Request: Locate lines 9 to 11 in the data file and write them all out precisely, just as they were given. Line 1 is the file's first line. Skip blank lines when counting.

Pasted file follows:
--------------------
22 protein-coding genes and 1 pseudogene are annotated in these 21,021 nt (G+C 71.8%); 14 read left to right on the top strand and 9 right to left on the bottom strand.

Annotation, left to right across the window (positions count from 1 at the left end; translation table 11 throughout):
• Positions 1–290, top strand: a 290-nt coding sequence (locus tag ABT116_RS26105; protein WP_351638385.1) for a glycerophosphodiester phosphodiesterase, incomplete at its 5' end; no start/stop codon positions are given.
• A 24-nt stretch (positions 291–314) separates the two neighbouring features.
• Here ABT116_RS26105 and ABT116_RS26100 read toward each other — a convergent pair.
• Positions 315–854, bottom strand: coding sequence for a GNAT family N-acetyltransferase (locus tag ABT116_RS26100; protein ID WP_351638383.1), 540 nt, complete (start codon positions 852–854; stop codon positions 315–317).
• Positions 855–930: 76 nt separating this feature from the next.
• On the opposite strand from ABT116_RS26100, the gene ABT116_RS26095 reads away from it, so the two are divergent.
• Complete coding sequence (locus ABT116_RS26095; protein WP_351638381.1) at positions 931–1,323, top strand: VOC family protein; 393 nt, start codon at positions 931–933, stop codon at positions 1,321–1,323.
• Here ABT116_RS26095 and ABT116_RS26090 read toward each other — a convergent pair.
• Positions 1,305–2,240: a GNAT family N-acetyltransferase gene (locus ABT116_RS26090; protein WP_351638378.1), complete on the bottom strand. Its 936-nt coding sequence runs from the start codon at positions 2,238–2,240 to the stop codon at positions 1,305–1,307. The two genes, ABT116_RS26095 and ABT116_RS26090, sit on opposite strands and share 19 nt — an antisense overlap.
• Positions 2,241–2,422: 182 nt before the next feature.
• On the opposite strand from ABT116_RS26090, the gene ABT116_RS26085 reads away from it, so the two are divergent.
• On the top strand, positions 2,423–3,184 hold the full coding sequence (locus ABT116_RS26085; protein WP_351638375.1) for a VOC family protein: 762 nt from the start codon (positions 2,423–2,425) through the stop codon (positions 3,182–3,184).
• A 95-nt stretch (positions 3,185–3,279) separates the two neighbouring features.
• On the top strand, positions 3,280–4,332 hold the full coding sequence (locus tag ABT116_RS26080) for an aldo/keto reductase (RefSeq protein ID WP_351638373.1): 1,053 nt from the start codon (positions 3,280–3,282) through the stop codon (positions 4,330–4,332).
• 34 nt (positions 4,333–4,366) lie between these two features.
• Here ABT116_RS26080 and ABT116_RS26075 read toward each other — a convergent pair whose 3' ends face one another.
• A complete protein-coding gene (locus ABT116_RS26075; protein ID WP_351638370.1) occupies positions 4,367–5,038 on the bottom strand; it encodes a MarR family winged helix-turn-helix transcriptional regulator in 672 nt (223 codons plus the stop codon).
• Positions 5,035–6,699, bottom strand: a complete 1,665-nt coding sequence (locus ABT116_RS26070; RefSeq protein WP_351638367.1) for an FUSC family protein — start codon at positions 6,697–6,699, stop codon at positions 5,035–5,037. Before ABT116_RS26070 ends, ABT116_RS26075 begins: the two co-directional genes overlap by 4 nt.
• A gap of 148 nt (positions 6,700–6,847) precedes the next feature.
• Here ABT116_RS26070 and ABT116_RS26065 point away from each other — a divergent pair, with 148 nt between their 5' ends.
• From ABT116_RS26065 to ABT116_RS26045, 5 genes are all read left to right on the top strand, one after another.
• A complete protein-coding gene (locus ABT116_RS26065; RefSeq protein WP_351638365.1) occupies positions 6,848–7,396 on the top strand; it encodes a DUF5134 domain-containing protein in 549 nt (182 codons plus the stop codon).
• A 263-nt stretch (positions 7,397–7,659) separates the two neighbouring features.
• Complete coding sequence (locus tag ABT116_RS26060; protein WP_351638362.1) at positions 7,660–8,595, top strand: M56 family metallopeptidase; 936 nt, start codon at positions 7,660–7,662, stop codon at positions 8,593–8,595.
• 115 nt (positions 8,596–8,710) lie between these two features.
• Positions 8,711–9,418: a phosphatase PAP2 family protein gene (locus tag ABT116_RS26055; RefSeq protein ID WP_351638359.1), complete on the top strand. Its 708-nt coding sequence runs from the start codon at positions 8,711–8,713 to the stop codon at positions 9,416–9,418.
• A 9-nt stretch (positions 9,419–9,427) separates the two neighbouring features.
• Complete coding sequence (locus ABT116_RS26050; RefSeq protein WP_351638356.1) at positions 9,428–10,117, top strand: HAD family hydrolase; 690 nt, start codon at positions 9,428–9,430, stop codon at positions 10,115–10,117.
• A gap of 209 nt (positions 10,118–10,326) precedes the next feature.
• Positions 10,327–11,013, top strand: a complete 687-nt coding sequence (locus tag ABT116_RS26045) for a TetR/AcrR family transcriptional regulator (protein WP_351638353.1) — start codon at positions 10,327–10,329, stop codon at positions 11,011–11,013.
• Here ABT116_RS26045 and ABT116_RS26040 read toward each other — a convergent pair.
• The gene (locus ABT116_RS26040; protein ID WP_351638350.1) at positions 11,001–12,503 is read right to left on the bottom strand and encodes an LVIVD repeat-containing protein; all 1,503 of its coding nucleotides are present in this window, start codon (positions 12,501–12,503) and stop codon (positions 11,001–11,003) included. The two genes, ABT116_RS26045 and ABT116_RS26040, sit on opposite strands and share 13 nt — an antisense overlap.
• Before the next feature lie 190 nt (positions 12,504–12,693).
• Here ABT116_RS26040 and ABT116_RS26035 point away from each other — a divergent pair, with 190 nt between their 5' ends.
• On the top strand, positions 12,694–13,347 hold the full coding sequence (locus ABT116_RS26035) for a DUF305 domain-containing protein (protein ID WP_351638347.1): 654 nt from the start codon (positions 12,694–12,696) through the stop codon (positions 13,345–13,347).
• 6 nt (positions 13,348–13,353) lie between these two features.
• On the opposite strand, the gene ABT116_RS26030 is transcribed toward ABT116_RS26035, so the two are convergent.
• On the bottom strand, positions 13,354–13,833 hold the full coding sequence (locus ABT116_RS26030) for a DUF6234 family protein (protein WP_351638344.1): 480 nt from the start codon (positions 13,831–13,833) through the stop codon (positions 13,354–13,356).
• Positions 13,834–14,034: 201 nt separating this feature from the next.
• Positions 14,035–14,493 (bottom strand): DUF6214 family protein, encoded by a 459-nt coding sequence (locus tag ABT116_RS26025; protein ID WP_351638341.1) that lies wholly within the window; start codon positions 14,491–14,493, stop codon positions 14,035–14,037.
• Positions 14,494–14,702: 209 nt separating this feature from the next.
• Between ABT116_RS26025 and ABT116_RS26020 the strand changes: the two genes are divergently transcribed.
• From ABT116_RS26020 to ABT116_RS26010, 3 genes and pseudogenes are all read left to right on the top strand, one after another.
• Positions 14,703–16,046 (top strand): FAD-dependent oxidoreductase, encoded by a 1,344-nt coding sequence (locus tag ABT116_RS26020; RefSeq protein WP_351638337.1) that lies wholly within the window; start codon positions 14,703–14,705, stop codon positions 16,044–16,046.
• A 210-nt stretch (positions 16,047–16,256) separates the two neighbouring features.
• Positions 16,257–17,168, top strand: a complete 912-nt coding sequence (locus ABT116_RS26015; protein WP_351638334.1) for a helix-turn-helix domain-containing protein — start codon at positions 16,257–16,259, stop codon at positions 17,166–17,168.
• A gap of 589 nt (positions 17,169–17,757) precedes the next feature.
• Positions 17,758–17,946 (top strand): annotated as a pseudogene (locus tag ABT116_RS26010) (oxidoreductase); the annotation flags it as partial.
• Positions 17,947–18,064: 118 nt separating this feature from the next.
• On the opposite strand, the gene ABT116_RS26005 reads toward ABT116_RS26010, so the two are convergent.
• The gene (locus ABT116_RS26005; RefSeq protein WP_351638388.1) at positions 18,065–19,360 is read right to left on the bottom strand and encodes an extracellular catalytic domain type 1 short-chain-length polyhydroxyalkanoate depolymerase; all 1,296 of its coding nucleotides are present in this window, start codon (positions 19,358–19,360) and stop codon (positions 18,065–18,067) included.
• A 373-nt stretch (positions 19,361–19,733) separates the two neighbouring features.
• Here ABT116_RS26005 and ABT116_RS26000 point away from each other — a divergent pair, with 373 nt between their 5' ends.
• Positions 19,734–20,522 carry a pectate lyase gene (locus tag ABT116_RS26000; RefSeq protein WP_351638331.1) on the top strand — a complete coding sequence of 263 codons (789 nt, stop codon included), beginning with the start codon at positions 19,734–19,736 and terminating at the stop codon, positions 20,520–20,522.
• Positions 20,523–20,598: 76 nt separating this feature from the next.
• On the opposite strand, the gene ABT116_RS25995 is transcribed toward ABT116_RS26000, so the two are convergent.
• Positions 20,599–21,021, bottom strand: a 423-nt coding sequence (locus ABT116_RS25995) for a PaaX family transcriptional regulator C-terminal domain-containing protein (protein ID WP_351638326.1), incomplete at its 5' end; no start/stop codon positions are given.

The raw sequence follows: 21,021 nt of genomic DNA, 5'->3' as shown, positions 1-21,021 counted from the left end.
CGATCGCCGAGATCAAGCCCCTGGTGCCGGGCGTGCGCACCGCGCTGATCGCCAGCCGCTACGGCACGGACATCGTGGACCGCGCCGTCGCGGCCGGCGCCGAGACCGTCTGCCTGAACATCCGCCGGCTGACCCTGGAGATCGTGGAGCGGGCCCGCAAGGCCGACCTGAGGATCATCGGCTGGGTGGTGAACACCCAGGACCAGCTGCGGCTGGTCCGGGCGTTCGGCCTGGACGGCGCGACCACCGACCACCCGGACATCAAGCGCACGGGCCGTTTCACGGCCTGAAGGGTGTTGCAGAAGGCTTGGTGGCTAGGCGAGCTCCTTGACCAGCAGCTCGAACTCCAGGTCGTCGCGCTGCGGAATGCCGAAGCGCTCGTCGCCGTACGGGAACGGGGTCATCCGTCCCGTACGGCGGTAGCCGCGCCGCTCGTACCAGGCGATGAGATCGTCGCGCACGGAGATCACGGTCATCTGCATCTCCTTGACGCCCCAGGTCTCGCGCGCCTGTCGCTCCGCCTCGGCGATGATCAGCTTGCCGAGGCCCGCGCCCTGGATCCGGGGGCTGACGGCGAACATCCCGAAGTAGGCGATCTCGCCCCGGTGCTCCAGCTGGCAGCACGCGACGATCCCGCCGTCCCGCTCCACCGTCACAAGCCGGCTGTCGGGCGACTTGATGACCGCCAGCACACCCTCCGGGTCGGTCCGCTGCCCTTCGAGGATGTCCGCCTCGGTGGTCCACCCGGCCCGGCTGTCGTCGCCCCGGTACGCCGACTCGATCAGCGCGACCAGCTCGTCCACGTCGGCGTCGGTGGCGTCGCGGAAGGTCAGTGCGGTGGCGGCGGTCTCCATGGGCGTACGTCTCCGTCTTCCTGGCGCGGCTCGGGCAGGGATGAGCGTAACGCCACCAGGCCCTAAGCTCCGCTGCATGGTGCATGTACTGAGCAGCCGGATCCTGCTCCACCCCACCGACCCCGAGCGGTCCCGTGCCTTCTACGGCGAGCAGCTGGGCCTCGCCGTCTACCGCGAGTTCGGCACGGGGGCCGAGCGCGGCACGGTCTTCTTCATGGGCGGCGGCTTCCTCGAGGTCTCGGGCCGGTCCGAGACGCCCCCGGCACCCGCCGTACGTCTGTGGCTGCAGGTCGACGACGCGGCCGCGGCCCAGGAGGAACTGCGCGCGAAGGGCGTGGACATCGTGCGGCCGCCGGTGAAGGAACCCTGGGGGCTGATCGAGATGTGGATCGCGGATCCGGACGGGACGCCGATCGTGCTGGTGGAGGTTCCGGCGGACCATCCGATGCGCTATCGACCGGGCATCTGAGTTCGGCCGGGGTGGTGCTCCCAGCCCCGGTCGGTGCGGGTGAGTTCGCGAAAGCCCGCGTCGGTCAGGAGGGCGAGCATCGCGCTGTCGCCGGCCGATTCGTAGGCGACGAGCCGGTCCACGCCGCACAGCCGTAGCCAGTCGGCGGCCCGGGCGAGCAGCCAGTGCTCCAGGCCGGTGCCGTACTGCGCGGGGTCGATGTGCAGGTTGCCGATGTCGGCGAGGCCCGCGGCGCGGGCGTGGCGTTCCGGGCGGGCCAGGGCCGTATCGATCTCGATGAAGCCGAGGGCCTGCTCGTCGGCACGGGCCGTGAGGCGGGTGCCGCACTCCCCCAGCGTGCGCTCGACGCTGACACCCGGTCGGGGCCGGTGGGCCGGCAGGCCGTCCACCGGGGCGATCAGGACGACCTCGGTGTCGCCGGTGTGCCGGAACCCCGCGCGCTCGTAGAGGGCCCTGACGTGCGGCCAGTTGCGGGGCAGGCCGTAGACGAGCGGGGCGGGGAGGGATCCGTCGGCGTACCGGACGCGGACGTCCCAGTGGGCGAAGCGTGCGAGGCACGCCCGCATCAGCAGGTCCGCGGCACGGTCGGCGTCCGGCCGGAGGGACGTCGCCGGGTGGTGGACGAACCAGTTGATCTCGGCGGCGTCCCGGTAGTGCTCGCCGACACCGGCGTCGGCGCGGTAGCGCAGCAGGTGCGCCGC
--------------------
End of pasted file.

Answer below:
• Complete coding sequence (locus ABT116_RS26095; protein WP_351638381.1) at positions 931–1,323, top strand: VOC family protein; 393 nt, start codon at positions 931–933, stop codon at positions 1,321–1,323.
• Here ABT116_RS26095 and ABT116_RS26090 read toward each other — a convergent pair.
• Positions 1,305–2,240: a GNAT family N-acetyltransferase gene (locus ABT116_RS26090; protein WP_351638378.1), complete on the bottom strand. Its 936-nt coding sequence runs from the start codon at positions 2,238–2,240 to the stop codon at positions 1,305–1,307. The two genes, ABT116_RS26095 and ABT116_RS26090, sit on opposite strands and share 19 nt — an antisense overlap.